This brings us to the combat. Don’t let it fool you — Ni No Kuni looks like an Action RPG, but in reality it plays more like Final Fantasy‘s Active Time Battle system. You can select between Oliver or his familiars and then decide which action to take – Attack, Defend, or any number of Special Moves. This system is also deceptively simple if you just looked at the normal enemy encounters, because most of these don’t require more than spam Attack to win. Underneath all of that there’s actually a good amount of depth to consider, but you won’t notice it until you reach a boss battle. It becomes a satisfying system to master, but I was disappointed that I didn’t get many chances to actually use it to its fullest.
The game is rich in a variety of side content. For starters, you can hunt for bounties, which are tougher Familiars that act like mini-bosses. I enjoyed these fights as they provided me opportunities to test out new Special Moves and new strategies. Many NPCs you encounter will also be Broken-Hearted, requiring you to search the world’s towns for people with Pieces of Heart to spare. They are simple quests that are rather on-the-nose with their metaphors, but I liked them all the same. Other NPCs will want to see a certain familiar or need certain items. It’s standard side quest stuff.
The best side quest of all was with Horace. Horace is a ghost who will give you useful spells if you can solve his riddles, most of which you can find the answers in your book, The Wizard’s Companion. This book is a legitimate novel that you can read at your pleasure. It’s filled with detailed illustrations describing Familiars, items, recipes, and locations. There are even short stories found within its pages. It’s completely unnecessary, yet it’s a charming addition that I loved casually perusing now and then.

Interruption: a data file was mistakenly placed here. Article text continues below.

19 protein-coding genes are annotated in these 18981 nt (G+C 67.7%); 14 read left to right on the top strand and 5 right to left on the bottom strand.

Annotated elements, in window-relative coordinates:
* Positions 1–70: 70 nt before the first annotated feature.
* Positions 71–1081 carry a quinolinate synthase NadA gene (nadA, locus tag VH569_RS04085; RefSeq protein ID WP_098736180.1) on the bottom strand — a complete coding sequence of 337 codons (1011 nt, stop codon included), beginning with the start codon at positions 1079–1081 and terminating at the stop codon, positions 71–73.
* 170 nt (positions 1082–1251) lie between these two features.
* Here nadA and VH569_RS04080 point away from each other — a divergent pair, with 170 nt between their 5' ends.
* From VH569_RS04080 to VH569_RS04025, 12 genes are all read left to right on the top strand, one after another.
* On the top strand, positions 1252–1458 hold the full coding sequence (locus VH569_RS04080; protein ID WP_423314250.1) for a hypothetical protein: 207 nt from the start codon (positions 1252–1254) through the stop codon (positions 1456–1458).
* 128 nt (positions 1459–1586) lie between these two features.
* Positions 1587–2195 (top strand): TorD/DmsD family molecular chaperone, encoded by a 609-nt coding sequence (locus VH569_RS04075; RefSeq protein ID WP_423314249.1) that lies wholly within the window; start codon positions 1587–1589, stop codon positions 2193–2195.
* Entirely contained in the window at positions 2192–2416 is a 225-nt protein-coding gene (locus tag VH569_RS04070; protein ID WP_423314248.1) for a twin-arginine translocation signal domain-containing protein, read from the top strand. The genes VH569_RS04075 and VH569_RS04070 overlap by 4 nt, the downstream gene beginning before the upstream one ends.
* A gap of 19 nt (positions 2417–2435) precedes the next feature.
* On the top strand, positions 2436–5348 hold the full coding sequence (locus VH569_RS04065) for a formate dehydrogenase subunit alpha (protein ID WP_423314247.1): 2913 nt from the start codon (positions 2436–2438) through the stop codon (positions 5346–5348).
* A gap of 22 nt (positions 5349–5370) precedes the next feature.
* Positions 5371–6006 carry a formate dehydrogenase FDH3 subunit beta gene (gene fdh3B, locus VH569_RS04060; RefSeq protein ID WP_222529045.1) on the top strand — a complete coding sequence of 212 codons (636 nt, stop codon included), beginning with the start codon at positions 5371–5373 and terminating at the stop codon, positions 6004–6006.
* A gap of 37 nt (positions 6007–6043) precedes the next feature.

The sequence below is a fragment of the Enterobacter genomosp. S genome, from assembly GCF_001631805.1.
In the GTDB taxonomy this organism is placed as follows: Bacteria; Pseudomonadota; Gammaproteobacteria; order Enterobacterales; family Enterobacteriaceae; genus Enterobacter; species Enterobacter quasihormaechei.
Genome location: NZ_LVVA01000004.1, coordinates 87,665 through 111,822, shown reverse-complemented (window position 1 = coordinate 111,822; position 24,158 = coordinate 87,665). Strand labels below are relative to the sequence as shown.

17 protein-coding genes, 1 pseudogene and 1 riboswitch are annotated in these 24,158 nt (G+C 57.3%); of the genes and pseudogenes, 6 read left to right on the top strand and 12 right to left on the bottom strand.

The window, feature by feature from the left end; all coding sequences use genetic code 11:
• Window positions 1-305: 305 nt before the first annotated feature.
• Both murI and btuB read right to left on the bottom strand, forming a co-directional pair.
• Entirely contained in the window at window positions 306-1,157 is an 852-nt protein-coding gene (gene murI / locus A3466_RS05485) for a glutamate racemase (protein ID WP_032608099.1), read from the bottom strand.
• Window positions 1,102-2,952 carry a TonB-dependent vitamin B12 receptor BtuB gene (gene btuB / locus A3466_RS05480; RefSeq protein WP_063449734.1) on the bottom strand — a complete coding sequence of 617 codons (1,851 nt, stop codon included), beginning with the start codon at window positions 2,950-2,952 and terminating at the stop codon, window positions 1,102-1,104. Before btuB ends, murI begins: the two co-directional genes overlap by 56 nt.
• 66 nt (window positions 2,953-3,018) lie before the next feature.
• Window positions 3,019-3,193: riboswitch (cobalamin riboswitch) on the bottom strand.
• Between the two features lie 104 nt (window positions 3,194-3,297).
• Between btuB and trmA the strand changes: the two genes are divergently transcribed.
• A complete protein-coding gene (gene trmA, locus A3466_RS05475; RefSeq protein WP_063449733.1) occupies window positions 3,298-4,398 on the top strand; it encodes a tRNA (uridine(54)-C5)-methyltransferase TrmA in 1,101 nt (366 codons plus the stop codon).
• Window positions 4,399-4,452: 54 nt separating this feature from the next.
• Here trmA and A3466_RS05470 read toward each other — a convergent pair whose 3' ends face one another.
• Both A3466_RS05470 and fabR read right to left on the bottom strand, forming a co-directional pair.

Completing the side quests will earn you Merit Stamps, which you put on a Merit Stamp Card, very similar to a rewards card you’d find at an actual retail store. You can spend these cards to unlock useful skills for Oliver to use, including earning more XP and moving around faster. This helped speed up the final portion of the game; however, these rewards made me think that maybe the game should’ve had them to begin with. The cards themselves are so charming to look at, but I don’t think they were necessary.
I think this brings us full circle. Ni No Kuni is full of charming visual details — the way Mr. Drippy waddles, the cat paw / fish motifs on Ding Dong Dell’s architecture, the Raven Shop NPC that squawks bird puns, this game is a beautifully-wrapped gift. But I get the feeling that Ni No Kuni has more style than substance. Don’t get me wrong, there’s enough substance there to enjoy, but the game sinks into many typical JRPG pitfalls, not knowing when to trim the fat, and it relies on that charm to help win you back. In a Venn Diagram between Ghibli films and JRPGs, I’d recommend this game to those who find themselves squarely in the middle. As a lover of both myself, I had a lovely time, but if you’re strictly a JRPG fan or strictly a Ghibli fan, then there’s likely going to be something that would frustrate or disappoint you.